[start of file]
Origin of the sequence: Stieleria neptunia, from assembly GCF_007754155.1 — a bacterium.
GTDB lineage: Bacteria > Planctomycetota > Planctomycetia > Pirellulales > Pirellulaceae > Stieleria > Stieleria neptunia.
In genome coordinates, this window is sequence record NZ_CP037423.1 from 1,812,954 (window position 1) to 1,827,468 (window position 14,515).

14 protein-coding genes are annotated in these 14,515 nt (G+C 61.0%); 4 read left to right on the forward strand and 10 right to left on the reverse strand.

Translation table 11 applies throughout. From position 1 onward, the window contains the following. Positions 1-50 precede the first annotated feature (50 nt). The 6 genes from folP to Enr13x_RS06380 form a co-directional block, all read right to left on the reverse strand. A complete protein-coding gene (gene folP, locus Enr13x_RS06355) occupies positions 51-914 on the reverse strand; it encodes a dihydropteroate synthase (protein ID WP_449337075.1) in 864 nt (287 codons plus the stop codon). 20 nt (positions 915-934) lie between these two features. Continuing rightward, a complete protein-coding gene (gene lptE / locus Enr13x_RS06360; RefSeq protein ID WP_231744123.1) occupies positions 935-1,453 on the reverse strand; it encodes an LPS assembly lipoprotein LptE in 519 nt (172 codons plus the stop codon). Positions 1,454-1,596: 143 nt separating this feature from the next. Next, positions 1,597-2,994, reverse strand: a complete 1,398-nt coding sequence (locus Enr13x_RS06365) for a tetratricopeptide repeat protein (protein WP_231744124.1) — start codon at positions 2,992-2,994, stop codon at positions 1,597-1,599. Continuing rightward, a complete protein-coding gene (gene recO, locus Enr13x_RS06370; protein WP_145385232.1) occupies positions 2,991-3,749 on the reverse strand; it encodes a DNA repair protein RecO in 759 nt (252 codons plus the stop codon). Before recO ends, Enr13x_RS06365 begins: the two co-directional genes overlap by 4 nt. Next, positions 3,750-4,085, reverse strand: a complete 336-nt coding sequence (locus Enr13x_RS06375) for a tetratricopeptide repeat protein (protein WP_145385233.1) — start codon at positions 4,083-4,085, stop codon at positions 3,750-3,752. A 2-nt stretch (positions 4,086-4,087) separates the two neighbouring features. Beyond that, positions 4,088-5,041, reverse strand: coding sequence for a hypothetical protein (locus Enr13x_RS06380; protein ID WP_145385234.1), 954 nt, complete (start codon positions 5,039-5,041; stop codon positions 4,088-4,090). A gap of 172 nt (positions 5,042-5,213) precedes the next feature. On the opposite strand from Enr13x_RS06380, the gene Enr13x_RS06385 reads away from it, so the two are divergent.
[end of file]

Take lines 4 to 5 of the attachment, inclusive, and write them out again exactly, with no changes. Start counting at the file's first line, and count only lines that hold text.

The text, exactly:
14 protein-coding genes are annotated in these 14,515 nt (G+C 61.0%); 4 read left to right on the forward strand and 10 right to left on the reverse strand.

Translation table 11 applies throughout. From position 1 onward, the window contains the following. Positions 1-50 precede the first annotated feature (50 nt). The 6 genes from folP to Enr13x_RS06380 form a co-directional block, all read right to left on the reverse strand. A complete protein-coding gene (gene folP, locus Enr13x_RS06355) occupies positions 51-914 on the reverse strand; it encodes a dihydropteroate synthase (protein ID WP_449337075.1) in 864 nt (287 codons plus the stop codon). 20 nt (positions 915-934) lie between these two features. Continuing rightward, a complete protein-coding gene (gene lptE / locus Enr13x_RS06360; RefSeq protein ID WP_231744123.1) occupies positions 935-1,453 on the reverse strand; it encodes an LPS assembly lipoprotein LptE in 519 nt (172 codons plus the stop codon). Positions 1,454-1,596: 143 nt separating this feature from the next. Next, positions 1,597-2,994, reverse strand: a complete 1,398-nt coding sequence (locus Enr13x_RS06365) for a tetratricopeptide repeat protein (protein WP_231744124.1) — start codon at positions 2,992-2,994, stop codon at positions 1,597-1,599. Continuing rightward, a complete protein-coding gene (gene recO, locus Enr13x_RS06370; protein WP_145385232.1) occupies positions 2,991-3,749 on the reverse strand; it encodes a DNA repair protein RecO in 759 nt (252 codons plus the stop codon). Before recO ends, Enr13x_RS06365 begins: the two co-directional genes overlap by 4 nt. Next, positions 3,750-4,085, reverse strand: a complete 336-nt coding sequence (locus Enr13x_RS06375) for a tetratricopeptide repeat protein (protein WP_145385233.1) — start codon at positions 4,083-4,085, stop codon at positions 3,750-3,752. A 2-nt stretch (positions 4,086-4,087) separates the two neighbouring features. Beyond that, positions 4,088-5,041, reverse strand: coding sequence for a hypothetical protein (locus Enr13x_RS06380; protein ID WP_145385234.1), 954 nt, complete (start codon positions 5,039-5,041; stop codon positions 4,088-4,090). A gap of 172 nt (positions 5,042-5,213) precedes the next feature. On the opposite strand from Enr13x_RS06380, the gene Enr13x_RS06385 reads away from it, so the two are divergent.